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Title: Dry Formulations Enhanced Mucoadhesive Properties and Reduced Cold Chain Handing of Influenza Vaccines
Authors: Nattika Saengkrit
Somsak Saesoo
Noppawan Woramongkolchai
Warayuth Sajomsang
Sarunya Phunpee
Tararaj Dharakul
Uracha Rungsardthong Ruktanonchai
Faculty of Medicine, Siriraj Hospital, Mahidol University
Thailand National Science and Technology Development Agency
Keywords: Agricultural and Biological Sciences;Pharmacology, Toxicology and Pharmaceutics
Issue Date: 1-Nov-2018
Citation: AAPS PharmSciTech. Vol.19, No.8 (2018), 3763-3769
Abstract: © 2018, American Association of Pharmaceutical Scientists. To alleviate concerns in health security, emergency flu vaccine stockpiles are required for ensuring rapid availability of vaccines when needed. Cold chain preservation, at high cost and risk, is necessary to maintain vaccine efficacy. This study aimed to develop a dry, easily storable formula for influenza vaccine preparation. The formulation with mucoadhesive properties is expected to facilitate rapid delivery via nasal administration. Chitosan, a cationic polymer, was used as cryo-protectant and to promote mucoadhesion. Optimal concentrations and molecular weights of chitosan polymers were screened, with short chain chitosan (10 kDa) being most suitable. H1N1 dry powder, in different formulations, was prepared via freeze-drying. A series of cryo-protectants, trehalose (T), chitosan (C), fetal bovine serum (FBS; F), or a combination of these (TCF), were screened for their effects on prolonging vaccine shelf life. Physicochemical monitoring (particle size and zeta potential) of powders complexed with mucin revealed that the order of cryo-protectant mixing during preparation was of critical importance. Results indicated that the TCF formula retains its activity up to 1 year as indicated by TCID 50 analysis. This approach was also successful at prolonging the shelf life of H3N2 vaccine, and has the potential for large-scale implementation, especially in developed countries where long-term storage of vaccines is problematic.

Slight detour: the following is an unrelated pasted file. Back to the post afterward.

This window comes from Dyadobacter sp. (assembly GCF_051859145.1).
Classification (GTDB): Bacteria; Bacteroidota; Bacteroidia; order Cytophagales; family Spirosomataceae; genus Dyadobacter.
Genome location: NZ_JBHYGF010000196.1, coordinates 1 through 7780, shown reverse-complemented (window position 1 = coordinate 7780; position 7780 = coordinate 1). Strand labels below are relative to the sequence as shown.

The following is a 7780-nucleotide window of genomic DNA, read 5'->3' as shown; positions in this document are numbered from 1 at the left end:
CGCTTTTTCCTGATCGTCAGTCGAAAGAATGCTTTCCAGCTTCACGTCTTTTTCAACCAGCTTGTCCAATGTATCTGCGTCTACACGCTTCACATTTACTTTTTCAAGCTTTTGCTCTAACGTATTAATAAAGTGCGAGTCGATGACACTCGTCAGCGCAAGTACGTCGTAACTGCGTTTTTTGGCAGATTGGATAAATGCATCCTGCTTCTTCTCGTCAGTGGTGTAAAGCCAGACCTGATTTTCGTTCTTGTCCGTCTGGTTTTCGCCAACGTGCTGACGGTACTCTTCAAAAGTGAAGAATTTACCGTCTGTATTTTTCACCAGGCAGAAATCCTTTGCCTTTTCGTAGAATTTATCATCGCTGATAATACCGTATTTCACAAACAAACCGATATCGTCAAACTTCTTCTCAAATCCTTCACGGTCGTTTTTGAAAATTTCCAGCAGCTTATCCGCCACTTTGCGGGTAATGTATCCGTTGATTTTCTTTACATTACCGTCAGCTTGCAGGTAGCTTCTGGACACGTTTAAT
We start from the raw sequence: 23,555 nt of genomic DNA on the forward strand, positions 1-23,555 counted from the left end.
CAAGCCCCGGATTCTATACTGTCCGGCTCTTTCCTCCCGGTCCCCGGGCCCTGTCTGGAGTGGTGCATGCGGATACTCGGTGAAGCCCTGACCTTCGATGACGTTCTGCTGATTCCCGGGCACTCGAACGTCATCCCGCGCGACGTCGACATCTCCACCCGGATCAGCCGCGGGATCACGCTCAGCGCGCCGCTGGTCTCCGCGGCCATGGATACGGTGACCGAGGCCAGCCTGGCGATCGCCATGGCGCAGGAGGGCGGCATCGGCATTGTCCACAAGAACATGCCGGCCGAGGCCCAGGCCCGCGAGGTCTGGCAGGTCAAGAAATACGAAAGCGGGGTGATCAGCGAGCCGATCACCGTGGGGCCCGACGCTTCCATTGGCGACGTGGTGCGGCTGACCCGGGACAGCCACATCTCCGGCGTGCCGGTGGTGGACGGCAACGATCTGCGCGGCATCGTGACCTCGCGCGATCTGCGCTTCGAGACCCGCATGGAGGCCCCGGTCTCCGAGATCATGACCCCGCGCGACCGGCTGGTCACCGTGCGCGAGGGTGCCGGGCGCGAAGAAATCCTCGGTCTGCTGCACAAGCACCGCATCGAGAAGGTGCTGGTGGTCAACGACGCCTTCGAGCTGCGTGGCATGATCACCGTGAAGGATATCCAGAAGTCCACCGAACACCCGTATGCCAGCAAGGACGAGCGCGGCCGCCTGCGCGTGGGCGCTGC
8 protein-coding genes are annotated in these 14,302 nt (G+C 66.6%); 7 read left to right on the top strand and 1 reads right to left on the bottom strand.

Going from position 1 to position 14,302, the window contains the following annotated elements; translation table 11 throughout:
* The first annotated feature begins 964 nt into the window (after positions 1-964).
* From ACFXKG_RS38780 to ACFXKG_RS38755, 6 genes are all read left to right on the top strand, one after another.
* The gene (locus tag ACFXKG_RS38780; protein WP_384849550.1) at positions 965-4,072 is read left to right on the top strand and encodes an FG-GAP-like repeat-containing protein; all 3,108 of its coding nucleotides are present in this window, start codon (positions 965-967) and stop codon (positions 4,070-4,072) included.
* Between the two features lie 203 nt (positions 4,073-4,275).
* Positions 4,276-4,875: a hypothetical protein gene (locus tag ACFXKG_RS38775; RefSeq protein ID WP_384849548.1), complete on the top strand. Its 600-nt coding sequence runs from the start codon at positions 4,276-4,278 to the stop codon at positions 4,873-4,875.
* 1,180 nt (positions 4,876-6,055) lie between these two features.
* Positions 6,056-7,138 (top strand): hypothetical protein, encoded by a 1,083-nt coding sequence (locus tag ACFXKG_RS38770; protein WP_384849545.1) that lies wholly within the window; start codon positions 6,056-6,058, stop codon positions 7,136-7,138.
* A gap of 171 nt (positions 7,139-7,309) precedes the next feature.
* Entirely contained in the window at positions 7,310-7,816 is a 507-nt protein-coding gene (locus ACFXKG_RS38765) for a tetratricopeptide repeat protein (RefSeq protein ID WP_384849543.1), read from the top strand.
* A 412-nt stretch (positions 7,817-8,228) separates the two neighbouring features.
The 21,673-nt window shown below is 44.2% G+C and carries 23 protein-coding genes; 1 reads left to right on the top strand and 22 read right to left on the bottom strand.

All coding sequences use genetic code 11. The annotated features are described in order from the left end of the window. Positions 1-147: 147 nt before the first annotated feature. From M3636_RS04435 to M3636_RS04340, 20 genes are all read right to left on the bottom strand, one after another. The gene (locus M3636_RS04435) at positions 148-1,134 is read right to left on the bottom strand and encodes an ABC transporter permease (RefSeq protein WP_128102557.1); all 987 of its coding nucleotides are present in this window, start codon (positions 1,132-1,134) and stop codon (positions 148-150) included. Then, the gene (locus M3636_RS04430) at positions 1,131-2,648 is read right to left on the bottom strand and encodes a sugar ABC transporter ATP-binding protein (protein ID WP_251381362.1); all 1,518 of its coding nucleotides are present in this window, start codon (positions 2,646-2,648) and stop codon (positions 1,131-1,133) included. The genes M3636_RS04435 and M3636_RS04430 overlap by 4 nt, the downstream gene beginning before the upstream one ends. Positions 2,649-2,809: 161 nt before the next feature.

ISSN: 15309932
Appears in Collections:Scopus 2018

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